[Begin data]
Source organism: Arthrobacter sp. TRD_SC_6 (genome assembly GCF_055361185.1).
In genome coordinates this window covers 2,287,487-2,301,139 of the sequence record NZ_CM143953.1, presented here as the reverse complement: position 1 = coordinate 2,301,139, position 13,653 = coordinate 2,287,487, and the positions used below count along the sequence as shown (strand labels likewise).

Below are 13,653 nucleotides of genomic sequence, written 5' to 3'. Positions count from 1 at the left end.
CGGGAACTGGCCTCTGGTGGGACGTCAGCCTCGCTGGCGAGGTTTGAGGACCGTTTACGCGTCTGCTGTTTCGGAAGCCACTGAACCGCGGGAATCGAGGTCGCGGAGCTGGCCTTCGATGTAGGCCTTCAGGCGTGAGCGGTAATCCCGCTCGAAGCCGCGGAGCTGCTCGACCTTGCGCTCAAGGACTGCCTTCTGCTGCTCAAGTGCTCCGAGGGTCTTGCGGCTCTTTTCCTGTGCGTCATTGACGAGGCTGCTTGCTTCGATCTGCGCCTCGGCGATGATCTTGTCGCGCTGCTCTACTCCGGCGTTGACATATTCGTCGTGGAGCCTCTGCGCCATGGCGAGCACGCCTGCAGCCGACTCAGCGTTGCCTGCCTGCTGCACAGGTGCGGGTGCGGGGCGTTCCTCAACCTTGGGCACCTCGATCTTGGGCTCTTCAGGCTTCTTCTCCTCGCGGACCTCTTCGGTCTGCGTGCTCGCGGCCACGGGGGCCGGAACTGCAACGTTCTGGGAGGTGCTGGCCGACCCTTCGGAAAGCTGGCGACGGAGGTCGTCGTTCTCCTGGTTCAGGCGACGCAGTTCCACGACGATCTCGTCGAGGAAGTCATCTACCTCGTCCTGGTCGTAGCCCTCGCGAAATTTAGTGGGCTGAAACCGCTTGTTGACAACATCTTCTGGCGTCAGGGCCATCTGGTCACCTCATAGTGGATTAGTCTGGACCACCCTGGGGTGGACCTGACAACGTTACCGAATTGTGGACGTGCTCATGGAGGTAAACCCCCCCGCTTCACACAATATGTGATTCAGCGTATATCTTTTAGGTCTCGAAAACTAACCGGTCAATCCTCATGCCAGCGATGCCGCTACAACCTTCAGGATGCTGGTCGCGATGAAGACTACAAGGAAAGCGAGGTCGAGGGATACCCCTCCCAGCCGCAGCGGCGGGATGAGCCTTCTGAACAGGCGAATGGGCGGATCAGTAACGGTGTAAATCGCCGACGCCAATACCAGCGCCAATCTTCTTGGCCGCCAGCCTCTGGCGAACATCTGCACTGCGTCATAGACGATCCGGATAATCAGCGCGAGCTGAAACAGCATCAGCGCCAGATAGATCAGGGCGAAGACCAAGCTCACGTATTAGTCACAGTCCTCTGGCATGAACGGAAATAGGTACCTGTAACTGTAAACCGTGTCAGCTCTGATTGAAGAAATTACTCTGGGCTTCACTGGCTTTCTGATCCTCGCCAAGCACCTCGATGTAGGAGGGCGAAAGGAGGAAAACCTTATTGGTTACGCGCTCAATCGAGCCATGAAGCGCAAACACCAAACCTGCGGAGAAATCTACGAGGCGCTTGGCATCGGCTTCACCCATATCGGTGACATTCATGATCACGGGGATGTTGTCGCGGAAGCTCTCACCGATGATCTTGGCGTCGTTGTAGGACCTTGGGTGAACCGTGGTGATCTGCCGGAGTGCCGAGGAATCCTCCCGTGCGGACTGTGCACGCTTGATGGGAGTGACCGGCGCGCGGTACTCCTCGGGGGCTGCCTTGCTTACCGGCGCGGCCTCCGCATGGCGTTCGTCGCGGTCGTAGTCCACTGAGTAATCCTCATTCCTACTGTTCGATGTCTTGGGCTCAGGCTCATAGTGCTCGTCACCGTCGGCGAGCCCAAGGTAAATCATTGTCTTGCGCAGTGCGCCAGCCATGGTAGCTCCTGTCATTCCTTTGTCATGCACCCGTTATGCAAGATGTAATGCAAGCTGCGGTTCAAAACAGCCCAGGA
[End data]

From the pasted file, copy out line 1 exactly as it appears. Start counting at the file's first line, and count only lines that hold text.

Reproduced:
Source organism: Arthrobacter sp. TRD_SC_6 (genome assembly GCF_055361185.1).